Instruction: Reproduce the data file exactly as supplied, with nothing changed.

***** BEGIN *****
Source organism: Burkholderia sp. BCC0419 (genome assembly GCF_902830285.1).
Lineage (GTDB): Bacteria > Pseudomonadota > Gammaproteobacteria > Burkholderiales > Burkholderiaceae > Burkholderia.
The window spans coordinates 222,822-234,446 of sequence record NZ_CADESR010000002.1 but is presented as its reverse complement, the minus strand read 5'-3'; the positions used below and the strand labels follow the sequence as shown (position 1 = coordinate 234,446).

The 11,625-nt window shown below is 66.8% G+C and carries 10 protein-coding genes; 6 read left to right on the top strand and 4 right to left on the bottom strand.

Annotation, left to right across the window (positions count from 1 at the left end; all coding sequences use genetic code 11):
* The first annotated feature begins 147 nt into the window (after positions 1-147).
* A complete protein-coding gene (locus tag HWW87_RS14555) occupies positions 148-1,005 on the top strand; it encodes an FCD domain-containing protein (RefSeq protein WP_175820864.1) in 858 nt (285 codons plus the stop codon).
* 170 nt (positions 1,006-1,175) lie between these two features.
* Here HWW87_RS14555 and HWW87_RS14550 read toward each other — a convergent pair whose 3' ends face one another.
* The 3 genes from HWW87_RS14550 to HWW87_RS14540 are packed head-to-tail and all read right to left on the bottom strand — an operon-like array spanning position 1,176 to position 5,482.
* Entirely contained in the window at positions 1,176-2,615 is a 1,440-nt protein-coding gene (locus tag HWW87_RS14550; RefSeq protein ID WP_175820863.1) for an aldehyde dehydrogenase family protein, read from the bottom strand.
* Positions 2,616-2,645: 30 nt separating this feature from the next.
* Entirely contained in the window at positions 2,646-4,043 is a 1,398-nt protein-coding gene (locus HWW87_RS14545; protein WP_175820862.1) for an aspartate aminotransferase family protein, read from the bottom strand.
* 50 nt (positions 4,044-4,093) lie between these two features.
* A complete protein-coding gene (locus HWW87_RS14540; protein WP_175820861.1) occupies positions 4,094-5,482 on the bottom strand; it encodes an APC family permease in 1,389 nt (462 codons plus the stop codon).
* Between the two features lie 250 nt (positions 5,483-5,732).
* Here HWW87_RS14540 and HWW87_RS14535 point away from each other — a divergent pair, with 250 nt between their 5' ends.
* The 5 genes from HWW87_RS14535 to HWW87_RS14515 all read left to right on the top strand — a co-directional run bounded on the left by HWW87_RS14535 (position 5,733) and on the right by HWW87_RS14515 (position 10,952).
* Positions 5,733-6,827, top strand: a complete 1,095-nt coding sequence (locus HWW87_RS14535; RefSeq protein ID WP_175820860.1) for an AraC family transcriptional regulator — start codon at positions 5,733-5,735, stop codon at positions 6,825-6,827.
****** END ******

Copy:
Source organism: Burkholderia sp. BCC0419 (genome assembly GCF_902830285.1).
Lineage (GTDB): Bacteria > Pseudomonadota > Gammaproteobacteria > Burkholderiales > Burkholderiaceae > Burkholderia.
The window spans coordinates 222,822-234,446 of sequence record NZ_CADESR010000002.1 but is presented as its reverse complement, the minus strand read 5'-3'; the positions used below and the strand labels follow the sequence as shown (position 1 = coordinate 234,446).

The 11,625-nt window shown below is 66.8% G+C and carries 10 protein-coding genes; 6 read left to right on the top strand and 4 right to left on the bottom strand.

Annotation, left to right across the window (positions count from 1 at the left end; all coding sequences use genetic code 11):
* The first annotated feature begins 147 nt into the window (after positions 1-147).
* A complete protein-coding gene (locus tag HWW87_RS14555) occupies positions 148-1,005 on the top strand; it encodes an FCD domain-containing protein (RefSeq protein WP_175820864.1) in 858 nt (285 codons plus the stop codon).
* 170 nt (positions 1,006-1,175) lie between these two features.
* Here HWW87_RS14555 and HWW87_RS14550 read toward each other — a convergent pair whose 3' ends face one another.
* The 3 genes from HWW87_RS14550 to HWW87_RS14540 are packed head-to-tail and all read right to left on the bottom strand — an operon-like array spanning position 1,176 to position 5,482.
* Entirely contained in the window at positions 1,176-2,615 is a 1,440-nt protein-coding gene (locus tag HWW87_RS14550; RefSeq protein ID WP_175820863.1) for an aldehyde dehydrogenase family protein, read from the bottom strand.
* Positions 2,616-2,645: 30 nt separating this feature from the next.
* Entirely contained in the window at positions 2,646-4,043 is a 1,398-nt protein-coding gene (locus HWW87_RS14545; protein WP_175820862.1) for an aspartate aminotransferase family protein, read from the bottom strand.
* 50 nt (positions 4,044-4,093) lie between these two features.
* A complete protein-coding gene (locus HWW87_RS14540; protein WP_175820861.1) occupies positions 4,094-5,482 on the bottom strand; it encodes an APC family permease in 1,389 nt (462 codons plus the stop codon).
* Between the two features lie 250 nt (positions 5,483-5,732).
* Here HWW87_RS14540 and HWW87_RS14535 point away from each other — a divergent pair, with 250 nt between their 5' ends.
* The 5 genes from HWW87_RS14535 to HWW87_RS14515 all read left to right on the top strand — a co-directional run bounded on the left by HWW87_RS14535 (position 5,733) and on the right by HWW87_RS14515 (position 10,952).
* Positions 5,733-6,827, top strand: a complete 1,095-nt coding sequence (locus HWW87_RS14535; RefSeq protein ID WP_175820860.1) for an AraC family transcriptional regulator — start codon at positions 5,733-5,735, stop codon at positions 6,825-6,827.